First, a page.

Thursday, January 27, 2011

Snow Shoveling Safety

Last February, I wrote a post about Snow Shoveling Safety. I wrote the post because my Dad made a visit to the ER with chest pains after a day of snow shovelling. This past summer my Dad had pacemaker surgery and is doing well.

The Northeast has been hit with several snow storms in January. It is just enough snow to create the "bread and milk" panic in the community. The snow started early yesterday and dumped 8"-10" of snow in the area. I called my parents to check on them. My Mom answered the phone slightly out of breath.

Me: "Have you been shoveling?".
Mom: "I don't want your father out there shoveling by himself."
Me: "Kim (my sister) is on her way up to shovel and you told me Johnny (my brother) offered to stop by after work. I am also available to help you shovel.

Dad gets on the phone

Me: "Have you been shoveling?"
Dad: "The heart specialist told me I could do whatever I felt comfortable doing"
Me: "Really?"

Stubborn! He know he has help but wants to shovel on his own.

Please be careful shovelling snow. A few tips from the American Academy of Orthopaedic Surgeons:


Warm up your muscles. Shoveling can be a vigorous activity. Before you begin, warm up your muscles for 10 minutes with light exercise. Be sure to include your leg muscles—heart attacks and similar injuries are sometimes the result of working the smaller muscles of your arms and back while not using the large muscle groups of the legs.

Pace yourself. Take frequent breaks and replenish fluids to prevent dehydration. If you experience chest pain, shortness of breath or other signs of a heart attack, seek emergency care, such as by calling 9-1-1.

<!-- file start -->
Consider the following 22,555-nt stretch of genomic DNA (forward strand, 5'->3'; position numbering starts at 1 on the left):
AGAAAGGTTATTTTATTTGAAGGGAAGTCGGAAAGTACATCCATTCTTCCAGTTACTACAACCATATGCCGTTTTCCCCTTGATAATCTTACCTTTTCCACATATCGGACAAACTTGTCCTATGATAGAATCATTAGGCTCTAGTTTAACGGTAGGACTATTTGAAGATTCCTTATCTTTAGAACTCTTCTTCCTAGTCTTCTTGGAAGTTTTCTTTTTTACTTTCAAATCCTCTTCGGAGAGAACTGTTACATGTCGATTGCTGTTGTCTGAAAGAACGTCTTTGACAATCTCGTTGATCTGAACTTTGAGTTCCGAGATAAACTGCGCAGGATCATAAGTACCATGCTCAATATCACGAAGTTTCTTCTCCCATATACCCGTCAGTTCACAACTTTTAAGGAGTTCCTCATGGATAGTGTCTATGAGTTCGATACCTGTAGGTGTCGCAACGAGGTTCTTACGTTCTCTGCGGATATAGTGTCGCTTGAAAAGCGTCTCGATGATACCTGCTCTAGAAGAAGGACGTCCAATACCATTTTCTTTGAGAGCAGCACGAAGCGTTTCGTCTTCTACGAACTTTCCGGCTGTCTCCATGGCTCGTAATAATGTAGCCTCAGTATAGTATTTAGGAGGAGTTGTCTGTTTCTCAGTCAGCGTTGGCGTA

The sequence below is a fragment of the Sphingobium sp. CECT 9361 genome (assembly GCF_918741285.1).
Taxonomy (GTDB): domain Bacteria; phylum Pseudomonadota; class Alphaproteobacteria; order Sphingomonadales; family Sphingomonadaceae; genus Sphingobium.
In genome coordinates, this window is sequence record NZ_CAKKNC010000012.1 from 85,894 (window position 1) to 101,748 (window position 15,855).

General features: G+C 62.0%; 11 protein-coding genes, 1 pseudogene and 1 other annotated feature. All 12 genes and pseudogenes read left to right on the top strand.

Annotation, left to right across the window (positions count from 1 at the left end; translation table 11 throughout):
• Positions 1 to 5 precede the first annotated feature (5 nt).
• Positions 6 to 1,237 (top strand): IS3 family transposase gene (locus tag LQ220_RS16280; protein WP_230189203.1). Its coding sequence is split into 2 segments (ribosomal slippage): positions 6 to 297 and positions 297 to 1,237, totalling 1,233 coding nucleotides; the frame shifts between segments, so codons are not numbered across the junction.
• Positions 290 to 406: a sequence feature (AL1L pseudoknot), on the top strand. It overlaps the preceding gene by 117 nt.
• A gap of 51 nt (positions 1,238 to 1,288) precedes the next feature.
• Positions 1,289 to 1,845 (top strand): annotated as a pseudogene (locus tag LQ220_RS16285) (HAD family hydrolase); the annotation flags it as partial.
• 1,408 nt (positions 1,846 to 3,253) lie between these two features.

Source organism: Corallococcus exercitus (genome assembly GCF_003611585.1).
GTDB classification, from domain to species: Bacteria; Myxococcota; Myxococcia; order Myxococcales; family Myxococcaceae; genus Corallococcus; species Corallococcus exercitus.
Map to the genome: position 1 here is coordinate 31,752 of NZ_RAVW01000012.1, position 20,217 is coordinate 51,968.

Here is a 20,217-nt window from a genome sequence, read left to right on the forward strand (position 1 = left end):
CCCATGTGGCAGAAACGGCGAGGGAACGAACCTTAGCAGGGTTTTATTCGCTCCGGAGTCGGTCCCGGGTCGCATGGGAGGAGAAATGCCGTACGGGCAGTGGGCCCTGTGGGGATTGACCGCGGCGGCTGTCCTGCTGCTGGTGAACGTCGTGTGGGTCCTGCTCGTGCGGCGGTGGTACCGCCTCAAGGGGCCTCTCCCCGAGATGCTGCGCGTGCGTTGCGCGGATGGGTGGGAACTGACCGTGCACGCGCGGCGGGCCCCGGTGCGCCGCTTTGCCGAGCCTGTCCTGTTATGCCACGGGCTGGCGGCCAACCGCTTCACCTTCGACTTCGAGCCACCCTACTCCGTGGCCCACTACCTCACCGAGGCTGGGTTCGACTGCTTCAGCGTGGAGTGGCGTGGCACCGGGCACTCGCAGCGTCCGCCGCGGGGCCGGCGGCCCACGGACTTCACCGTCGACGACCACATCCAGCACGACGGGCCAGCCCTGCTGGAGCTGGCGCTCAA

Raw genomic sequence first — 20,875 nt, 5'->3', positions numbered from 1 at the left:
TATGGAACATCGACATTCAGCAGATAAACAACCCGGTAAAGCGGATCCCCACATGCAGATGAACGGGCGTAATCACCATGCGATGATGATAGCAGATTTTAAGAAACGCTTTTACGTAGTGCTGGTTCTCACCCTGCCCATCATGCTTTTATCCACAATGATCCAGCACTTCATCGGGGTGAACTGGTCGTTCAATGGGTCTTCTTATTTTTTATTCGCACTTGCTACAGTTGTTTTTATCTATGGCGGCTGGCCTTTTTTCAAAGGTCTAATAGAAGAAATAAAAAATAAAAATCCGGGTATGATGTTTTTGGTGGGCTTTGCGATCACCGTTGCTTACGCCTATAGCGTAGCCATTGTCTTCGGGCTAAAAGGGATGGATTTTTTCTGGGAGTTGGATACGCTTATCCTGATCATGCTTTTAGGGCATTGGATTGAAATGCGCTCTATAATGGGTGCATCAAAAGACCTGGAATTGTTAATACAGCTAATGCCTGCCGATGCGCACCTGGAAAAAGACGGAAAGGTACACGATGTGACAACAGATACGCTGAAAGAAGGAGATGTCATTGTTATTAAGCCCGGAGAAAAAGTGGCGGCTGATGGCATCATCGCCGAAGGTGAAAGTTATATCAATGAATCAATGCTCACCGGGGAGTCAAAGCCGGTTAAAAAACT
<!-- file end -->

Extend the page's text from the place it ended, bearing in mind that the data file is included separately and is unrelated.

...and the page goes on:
Use a shovel that is comfortable for your height and strength. Do not use a shovel that is too heavy or too long for you. Consider buying a shovel that is specially designed to prevent too much stooping. Space your hands on the tool grip to increase your leverage.

Push the snow instead of lifting it, as much as you can. If you must lift, take small amounts of snow, and lift it with your legs: Squat with your legs apart, knees bent and back straight. Lift by straightening your legs, without bending at the waist. Then walk to where you want to dump the snow;holding a shovelful of snow with your arms outstretched puts too much weight on your spine.

Do not throw the snow over your shoulder or to the side. This requires a twisting motion that stresses your back.

Be safe and enjoy the snow!


Rick Matz said...

My snow thrower is the best tool I own.

Michele said...

We have a small parking area to clear in front of the house and dojo. I have not learned how to use the tractor with the snow thrower attachment. I have a feeling that once I learn how to use the will become my job. :)

We contracted our neighbor, who owns a construction company, to dig us out today. It took him 20 minutes. I bet I would still be shoveling!

Rick Matz said...

A friend of mine has a brother who once owned a landscaping service. It went belly up and this friend of mine ended up buying a heavy duty industrial lawn mower from him, as he had a large lot to mow.

This lawn mower was quite a sight. It had a 48" deck, it was self propelled and you stood on a platform where you worked a couple of levers to steer it.

One summer day while he was working late, he wife decided to do him a favor and cut the grass.

Once the lawn mower took off, it became a scene from I Love Lucy. She panicked and held on tight not realizing that if she let go, it would turn itself off.

The neighbors actually came out to watch as she careened over the landscaping, mowing down the flower beds, you name it until she ran it into some soft dirt where the blades got caught up and the machine stalled.